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A youth at Lookout Mountain Youth Services Center was reported missing from his room shortly after midnight on Tuesday, June 25th. The youth, Quinn Scaggs (pictured - DOB 7/19/01) is considered a violent offender. Golden Police responded and managed the search of the campus and surrounding area and will be conducting the criminal investigation. The Jefferson County Sheriff's Office performed a K9 search and the Boulder Police Department utilized a drone in the search, but Scaggs was not located. Through the search, it was discovered that Scaggs removed the window from his ground floor room and used bed sheets tied together to escape over the perimeter fence.
Scaggs is 6'2", 160 pounds with blond hair and blue eyes. He has a tattoo above his right eyebrow that reads "Loyalty". If you see Scaggs, call 911.
Lookout Mountain Youth Services Center, located in Golden, is an intensive, secured treatment program for 140 male juvenile offenders. LMYSC provides for the care and supervision of youth committed by the District Court to the custody of the CDHS Division of Youth Services.
- Monday, July 8 - 9 a.m. to 5 p.m. Downtown Golden along Washington Avenue
Ladies Fancywork Society Yarn Bombs Downtown Sculptures - Watch the Ladies Fancywork Society embellish and transform our downtown sculptures with colorful yarn.
- Wednesday, July 10 - 4:30 to 7 p.m. Golden History Museum, 923 10th St.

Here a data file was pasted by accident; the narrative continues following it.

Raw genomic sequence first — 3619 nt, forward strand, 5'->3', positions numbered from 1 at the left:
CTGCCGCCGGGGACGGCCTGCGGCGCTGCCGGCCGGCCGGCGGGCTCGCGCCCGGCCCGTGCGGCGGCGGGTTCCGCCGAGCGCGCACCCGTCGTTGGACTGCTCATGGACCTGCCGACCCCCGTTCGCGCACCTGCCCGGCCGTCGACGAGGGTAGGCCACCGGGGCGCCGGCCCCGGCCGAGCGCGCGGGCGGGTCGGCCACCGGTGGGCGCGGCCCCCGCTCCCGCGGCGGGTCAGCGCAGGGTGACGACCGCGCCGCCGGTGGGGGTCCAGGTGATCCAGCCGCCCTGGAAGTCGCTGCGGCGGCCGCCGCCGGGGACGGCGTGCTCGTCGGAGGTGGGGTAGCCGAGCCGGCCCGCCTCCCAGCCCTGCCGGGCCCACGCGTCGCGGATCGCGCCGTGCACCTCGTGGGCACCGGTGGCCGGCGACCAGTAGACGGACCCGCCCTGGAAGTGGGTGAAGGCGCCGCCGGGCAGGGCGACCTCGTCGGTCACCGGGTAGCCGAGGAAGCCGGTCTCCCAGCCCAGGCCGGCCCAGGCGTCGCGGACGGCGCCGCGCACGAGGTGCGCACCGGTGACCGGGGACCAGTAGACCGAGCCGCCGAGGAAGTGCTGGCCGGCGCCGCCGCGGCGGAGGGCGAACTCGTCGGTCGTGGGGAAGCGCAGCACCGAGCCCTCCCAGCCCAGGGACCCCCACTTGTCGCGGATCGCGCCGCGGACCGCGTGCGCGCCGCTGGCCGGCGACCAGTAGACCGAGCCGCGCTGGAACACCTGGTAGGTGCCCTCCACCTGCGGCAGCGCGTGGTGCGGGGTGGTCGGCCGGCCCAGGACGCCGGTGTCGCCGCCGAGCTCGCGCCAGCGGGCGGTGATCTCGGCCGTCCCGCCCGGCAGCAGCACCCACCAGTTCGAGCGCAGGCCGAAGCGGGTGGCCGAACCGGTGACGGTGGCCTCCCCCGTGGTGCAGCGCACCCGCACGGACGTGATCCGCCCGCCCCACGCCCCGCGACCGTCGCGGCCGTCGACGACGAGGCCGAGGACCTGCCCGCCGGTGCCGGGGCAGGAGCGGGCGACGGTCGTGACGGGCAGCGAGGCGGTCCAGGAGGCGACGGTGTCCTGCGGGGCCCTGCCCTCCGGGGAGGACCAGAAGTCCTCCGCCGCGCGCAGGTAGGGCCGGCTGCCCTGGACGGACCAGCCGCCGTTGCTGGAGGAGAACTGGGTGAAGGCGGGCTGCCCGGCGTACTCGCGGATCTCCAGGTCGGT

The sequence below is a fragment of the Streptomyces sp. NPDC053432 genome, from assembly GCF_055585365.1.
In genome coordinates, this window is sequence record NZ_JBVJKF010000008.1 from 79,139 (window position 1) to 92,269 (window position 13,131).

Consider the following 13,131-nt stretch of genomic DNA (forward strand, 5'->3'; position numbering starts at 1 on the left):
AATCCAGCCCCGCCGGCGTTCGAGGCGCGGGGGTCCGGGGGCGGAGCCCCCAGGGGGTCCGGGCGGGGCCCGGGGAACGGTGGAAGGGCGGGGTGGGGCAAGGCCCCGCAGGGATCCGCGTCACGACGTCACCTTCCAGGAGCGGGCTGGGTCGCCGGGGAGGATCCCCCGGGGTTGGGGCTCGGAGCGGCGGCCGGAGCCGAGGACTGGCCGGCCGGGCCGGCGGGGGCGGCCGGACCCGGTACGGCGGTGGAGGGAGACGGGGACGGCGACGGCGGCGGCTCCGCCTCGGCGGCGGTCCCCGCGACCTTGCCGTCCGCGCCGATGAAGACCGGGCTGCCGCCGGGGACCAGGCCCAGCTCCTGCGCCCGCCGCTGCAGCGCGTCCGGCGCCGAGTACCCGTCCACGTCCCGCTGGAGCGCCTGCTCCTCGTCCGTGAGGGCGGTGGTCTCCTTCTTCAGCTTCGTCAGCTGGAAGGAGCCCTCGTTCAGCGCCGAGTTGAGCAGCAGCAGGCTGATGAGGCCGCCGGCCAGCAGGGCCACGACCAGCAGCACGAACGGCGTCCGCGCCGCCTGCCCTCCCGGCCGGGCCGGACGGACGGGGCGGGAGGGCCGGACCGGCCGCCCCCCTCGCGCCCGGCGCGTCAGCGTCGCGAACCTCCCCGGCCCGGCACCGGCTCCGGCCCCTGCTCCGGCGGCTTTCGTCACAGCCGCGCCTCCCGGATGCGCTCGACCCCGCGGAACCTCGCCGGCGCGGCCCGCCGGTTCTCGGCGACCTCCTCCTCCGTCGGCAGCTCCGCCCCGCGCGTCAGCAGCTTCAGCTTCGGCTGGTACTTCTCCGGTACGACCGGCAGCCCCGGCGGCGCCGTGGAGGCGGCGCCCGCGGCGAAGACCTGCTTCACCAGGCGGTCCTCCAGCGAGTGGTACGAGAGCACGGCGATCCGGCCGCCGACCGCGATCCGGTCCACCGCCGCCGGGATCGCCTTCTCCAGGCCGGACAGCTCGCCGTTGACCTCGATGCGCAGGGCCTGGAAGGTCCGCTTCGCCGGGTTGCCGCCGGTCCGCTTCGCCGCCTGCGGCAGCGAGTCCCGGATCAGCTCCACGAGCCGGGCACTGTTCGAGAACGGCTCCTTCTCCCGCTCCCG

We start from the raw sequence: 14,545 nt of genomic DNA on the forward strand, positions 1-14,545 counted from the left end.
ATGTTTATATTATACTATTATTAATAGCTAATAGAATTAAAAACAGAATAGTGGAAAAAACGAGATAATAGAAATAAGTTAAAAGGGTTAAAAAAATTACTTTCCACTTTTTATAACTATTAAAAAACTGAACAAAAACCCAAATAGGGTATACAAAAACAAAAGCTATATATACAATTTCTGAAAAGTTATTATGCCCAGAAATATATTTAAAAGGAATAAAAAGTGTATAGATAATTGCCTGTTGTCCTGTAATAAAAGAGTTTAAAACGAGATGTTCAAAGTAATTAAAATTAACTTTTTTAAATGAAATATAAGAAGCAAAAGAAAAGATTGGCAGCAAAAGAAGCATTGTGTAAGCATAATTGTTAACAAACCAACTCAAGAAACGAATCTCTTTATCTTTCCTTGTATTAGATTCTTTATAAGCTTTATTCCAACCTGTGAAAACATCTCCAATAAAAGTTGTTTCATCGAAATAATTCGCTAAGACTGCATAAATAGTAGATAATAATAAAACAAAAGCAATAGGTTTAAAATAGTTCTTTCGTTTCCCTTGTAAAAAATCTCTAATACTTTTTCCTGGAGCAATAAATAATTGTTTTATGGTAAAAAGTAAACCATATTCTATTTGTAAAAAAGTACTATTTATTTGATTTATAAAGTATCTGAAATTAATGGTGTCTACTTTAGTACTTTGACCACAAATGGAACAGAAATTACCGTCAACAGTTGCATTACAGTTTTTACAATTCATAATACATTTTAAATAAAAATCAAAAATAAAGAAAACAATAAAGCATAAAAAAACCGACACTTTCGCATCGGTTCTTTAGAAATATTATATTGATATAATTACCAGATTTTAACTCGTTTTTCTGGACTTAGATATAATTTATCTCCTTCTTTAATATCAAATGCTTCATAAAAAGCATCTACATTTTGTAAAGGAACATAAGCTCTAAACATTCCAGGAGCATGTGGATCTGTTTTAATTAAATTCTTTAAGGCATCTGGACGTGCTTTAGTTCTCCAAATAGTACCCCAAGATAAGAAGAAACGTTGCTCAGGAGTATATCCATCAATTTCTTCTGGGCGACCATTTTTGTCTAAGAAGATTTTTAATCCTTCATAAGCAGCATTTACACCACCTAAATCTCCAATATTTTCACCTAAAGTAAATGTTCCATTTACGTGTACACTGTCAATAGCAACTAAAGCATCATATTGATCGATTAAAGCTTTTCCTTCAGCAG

Public Art Commission Open House - The PAC welcomes the community to the Golden History Museum to meet commission members, discuss current and future projects, and give input on the public art process and direction in Golden. Hear from Muralist Victor Ving and photographer Lisa Beggs, commissioned artists for the Golden History Museum Mural, "Greetings from Golden" as well as Joe Norman, commissioned artist for the recently installed Highway 93 Entryway Piece, "Run & Fly" sculpture.
- Friday, July 12 - 10 a.m. to 3 p.m. Sidewalks in front of Golden Hotel on 11th Street
Golden Chalk on the Creek - A one-day event celebrating the child in all of us and an opportunity to enjoy artists/groups apply their talents to the sidewalks of Golden. An easy walk downtown to the historic Golden Hotel, at Washington Avenue and 11th Street. You can watch AND participate in creating artistic expressions in our wonderful neighborhood.
- Friday, July 12 - 1 to 2 p.m. Visitors Center, 1010 Washington Ave.
Downtown Golden Public Art Tour - Join members of the PAC as they lead a tour of selections from Golden’s public art collection. Tour leaves from the Visitors Center at 1 p.m.
For a complete listing of all events happening during ARTSWEEK GOLDEN visit www.artsweekgolden.org.
We've had a lot of rain recently. And no doubt you’ve heard about the massive amounts of snowpack in the high country, and the potential for high levels of runoff this season. So how does this impact Clear Creek in Golden? In a typical year, the water flow in Clear Creek will rise upwards of 1500 cubic feet per second (cfs) during runoff season. Compare that to off-season when flows are between 50 to 200 cfs. This year, there are estimates that the runoff levels have the potential to go over 3000 cfs. The levels will depend on weather in the high country and how fast the snow melts. It’s also possible we will not see a tremendous impact to our water flow. Regardless, the runoff season makes the water very dangerous.
The faster the flow, the more dangerous the water. Dirt and debris fill the water, and makes it much more hazardous. Additionally, the water temperature during the snow melt season is very cold and can cause hypothermia. Shivering is typically the first sign of hypothermia and can lead to confusion, loss of motor skills, and even death. The most common causes of drowning in moving water are hypothermia and blunt force trauma from getting hit by debris and rocks.